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Proposed UN treaty seeks to end ‘book famine’ among visually impaired

November 19, 2013

A United Nations agency charged with promoting and protecting intellectual property proposed an international treaty to improve access to published works for the visually impaired.

The World Intellectual Property Organization (WIPO) approved “The Marrakesh Treaty to Facilitate Access to Published Works for Persons Who Are Blind, Visually Impaired, or Otherwise Print Disabled” during a June special meeting.

Described by proponents as “historic,” the treaty is intended to facilitate the publication of both fiction and nonfiction works in large-print editions or other specialized media designed specifically for those with impaired vision.

If ratified, the treaty would represent an important step in helping visually impaired individuals maximize the use of their available vision, according to the AOA Vision Rehabilitation Section (VRS).

“With the population of the developed world rapidly aging and much of the non-industrialized world still without adequate access to even rudimentary vision care – let alone vision rehabilitation or vision assistive devices – the proposed treaty could improve the quality of life for literally millions of people around the world,” said Maria Richman, O.D., AOA VRS chair.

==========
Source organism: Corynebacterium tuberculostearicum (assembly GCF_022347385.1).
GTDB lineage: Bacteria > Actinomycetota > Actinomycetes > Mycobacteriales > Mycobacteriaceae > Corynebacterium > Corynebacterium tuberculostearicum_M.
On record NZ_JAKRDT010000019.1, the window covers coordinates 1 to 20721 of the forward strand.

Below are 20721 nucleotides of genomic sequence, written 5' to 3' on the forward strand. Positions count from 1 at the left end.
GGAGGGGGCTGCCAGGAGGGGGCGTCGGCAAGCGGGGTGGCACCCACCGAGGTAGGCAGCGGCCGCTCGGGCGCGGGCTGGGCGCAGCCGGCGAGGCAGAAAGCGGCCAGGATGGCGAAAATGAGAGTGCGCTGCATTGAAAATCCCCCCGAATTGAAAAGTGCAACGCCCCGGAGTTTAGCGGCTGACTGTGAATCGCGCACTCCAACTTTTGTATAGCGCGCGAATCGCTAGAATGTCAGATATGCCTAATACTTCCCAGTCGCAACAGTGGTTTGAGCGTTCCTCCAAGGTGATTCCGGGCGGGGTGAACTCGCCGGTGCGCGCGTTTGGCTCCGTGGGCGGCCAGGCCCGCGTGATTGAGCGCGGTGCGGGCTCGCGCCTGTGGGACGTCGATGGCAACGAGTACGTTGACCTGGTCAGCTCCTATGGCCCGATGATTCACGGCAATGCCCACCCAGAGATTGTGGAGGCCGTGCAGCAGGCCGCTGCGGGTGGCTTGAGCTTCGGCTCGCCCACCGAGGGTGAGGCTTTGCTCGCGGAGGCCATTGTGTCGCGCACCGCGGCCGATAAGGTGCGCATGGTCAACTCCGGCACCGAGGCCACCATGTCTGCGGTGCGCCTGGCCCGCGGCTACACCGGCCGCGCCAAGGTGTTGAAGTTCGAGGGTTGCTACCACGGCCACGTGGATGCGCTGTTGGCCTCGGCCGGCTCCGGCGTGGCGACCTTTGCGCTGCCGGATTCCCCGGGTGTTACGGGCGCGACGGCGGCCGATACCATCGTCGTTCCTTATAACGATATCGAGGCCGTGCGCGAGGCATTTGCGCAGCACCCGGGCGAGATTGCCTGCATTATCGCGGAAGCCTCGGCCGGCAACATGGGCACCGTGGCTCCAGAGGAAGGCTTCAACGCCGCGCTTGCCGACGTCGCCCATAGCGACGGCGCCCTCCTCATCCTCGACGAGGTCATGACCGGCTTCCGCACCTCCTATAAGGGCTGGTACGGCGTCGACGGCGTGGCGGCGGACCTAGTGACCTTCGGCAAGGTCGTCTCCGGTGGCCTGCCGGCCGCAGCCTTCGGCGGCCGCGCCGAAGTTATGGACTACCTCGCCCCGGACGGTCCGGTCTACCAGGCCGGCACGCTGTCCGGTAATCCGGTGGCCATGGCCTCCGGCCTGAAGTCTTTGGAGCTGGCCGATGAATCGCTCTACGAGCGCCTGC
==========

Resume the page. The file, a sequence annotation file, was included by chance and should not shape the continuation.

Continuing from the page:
The proposed treaty would standardize copyright laws around the world to allow the reproduction of large-print or other special media editions of published works for the visually impaired and their distribution across international boundaries, while still ensuring the rights of authors.

Lack of uniformity in current copyright laws effectively means a large-print edition of a book can be sold or distributed only in the nation in which it is produced, according to the WIPO. This has resulted in a “book famine” among the visually impaired.

Only about 5 percent of published works are now available in large print or other media for the visually impaired.

To take effect, the treaty must be ratified by the governments of at least 20 nations. At deadline, the WIPO had not responded to questions from AOA News regarding timelines for the formal ratification of the treaty by the nations participating in the conference.

For additional information, visit http://tinyurl.com/Largeprinttreaty.

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